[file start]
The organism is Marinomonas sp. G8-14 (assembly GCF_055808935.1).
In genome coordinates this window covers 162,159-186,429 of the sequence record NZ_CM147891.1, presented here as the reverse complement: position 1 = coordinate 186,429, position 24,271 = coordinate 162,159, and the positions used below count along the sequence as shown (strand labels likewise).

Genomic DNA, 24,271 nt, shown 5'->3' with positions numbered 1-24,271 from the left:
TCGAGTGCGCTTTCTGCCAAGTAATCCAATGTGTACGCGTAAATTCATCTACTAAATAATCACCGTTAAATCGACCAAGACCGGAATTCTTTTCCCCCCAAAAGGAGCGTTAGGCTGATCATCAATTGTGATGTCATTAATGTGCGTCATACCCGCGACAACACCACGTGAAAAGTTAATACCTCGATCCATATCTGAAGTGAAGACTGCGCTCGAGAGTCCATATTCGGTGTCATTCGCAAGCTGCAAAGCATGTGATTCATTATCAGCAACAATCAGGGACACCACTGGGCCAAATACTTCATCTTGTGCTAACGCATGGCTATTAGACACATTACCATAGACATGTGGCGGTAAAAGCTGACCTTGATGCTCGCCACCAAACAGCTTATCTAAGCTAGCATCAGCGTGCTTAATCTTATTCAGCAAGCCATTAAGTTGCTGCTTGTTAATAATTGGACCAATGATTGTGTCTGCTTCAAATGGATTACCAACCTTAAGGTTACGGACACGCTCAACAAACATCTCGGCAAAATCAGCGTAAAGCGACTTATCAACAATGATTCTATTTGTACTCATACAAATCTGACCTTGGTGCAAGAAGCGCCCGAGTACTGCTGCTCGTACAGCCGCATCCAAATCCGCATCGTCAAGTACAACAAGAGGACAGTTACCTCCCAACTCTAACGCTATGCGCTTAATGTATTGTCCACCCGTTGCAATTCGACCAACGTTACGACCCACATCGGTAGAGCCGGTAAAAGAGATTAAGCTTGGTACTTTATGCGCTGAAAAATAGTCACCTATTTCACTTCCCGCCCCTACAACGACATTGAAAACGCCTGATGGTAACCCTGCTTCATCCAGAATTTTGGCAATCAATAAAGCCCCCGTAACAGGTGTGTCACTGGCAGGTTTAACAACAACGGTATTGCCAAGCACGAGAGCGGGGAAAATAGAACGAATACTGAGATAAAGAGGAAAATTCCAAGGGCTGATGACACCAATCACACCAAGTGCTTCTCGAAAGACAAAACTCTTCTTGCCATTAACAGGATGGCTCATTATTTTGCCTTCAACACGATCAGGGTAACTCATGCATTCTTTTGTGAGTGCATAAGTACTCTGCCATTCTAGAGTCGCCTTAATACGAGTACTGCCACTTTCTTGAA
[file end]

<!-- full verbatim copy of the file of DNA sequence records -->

The organism is Marinomonas sp. G8-14 (assembly GCF_055808935.1).
In genome coordinates this window covers 162,159-186,429 of the sequence record NZ_CM147891.1, presented here as the reverse complement: position 1 = coordinate 186,429, position 24,271 = coordinate 162,159, and the positions used below count along the sequence as shown (strand labels likewise).

Genomic DNA, 24,271 nt, shown 5'->3' with positions numbered 1-24,271 from the left:
TCGAGTGCGCTTTCTGCCAAGTAATCCAATGTGTACGCGTAAATTCATCTACTAAATAATCACCGTTAAATCGACCAAGACCGGAATTCTTTTCCCCCCAAAAGGAGCGTTAGGCTGATCATCAATTGTGATGTCATTAATGTGCGTCATACCCGCGACAACACCACGTGAAAAGTTAATACCTCGATCCATATCTGAAGTGAAGACTGCGCTCGAGAGTCCATATTCGGTGTCATTCGCAAGCTGCAAAGCATGTGATTCATTATCAGCAACAATCAGGGACACCACTGGGCCAAATACTTCATCTTGTGCTAACGCATGGCTATTAGACACATTACCATAGACATGTGGCGGTAAAAGCTGACCTTGATGCTCGCCACCAAACAGCTTATCTAAGCTAGCATCAGCGTGCTTAATCTTATTCAGCAAGCCATTAAGTTGCTGCTTGTTAATAATTGGACCAATGATTGTGTCTGCTTCAAATGGATTACCAACCTTAAGGTTACGGACACGCTCAACAAACATCTCGGCAAAATCAGCGTAAAGCGACTTATCAACAATGATTCTATTTGTACTCATACAAATCTGACCTTGGTGCAAGAAGCGCCCGAGTACTGCTGCTCGTACAGCCGCATCCAAATCCGCATCGTCAAGTACAACAAGAGGACAGTTACCTCCCAACTCTAACGCTATGCGCTTAATGTATTGTCCACCCGTTGCAATTCGACCAACGTTACGACCCACATCGGTAGAGCCGGTAAAAGAGATTAAGCTTGGTACTTTATGCGCTGAAAAATAGTCACCTATTTCACTTCCCGCCCCTACAACGACATTGAAAACGCCTGATGGTAACCCTGCTTCATCCAGAATTTTGGCAATCAATAAAGCCCCCGTAACAGGTGTGTCACTGGCAGGTTTAACAACAACGGTATTGCCAAGCACGAGAGCGGGGAAAATAGAACGAATACTGAGATAAAGAGGAAAATTCCAAGGGCTGATGACACCAATCACACCAAGTGCTTCTCGAAAGACAAAACTCTTCTTGCCATTAACAGGATGGCTCATTATTTTGCCTTCAACACGATCAGGGTAACTCATGCATTCTTTTGTGAGTGCATAAGTACTCTGCCATTCTAGAGTCGCCTTAATACGAGTACTGCCACTTTCTTGAA